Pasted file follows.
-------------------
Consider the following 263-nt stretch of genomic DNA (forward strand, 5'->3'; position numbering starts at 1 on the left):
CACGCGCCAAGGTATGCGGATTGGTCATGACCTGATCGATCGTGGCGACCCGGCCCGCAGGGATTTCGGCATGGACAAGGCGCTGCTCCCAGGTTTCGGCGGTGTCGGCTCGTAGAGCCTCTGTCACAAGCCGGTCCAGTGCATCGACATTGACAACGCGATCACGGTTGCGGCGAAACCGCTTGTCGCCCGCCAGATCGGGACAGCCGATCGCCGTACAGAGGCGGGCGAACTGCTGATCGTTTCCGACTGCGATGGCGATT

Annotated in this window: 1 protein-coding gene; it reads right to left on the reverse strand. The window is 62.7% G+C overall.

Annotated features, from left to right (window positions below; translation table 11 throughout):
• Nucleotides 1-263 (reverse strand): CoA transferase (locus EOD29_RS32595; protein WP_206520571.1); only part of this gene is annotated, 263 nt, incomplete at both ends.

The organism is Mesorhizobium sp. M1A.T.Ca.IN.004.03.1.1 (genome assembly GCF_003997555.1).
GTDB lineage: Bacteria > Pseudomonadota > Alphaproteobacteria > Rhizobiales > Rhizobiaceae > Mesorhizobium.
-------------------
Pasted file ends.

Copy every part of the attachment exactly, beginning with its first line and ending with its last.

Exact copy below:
Consider the following 263-nt stretch of genomic DNA (forward strand, 5'->3'; position numbering starts at 1 on the left):
CACGCGCCAAGGTATGCGGATTGGTCATGACCTGATCGATCGTGGCGACCCGGCCCGCAGGGATTTCGGCATGGACAAGGCGCTGCTCCCAGGTTTCGGCGGTGTCGGCTCGTAGAGCCTCTGTCACAAGCCGGTCCAGTGCATCGACATTGACAACGCGATCACGGTTGCGGCGAAACCGCTTGTCGCCCGCCAGATCGGGACAGCCGATCGCCGTACAGAGGCGGGCGAACTGCTGATCGTTTCCGACTGCGATGGCGATT

Annotated in this window: 1 protein-coding gene; it reads right to left on the reverse strand. The window is 62.7% G+C overall.

Annotated features, from left to right (window positions below; translation table 11 throughout):
• Nucleotides 1-263 (reverse strand): CoA transferase (locus EOD29_RS32595; protein WP_206520571.1); only part of this gene is annotated, 263 nt, incomplete at both ends.

The organism is Mesorhizobium sp. M1A.T.Ca.IN.004.03.1.1 (genome assembly GCF_003997555.1).
GTDB lineage: Bacteria > Pseudomonadota > Alphaproteobacteria > Rhizobiales > Rhizobiaceae > Mesorhizobium.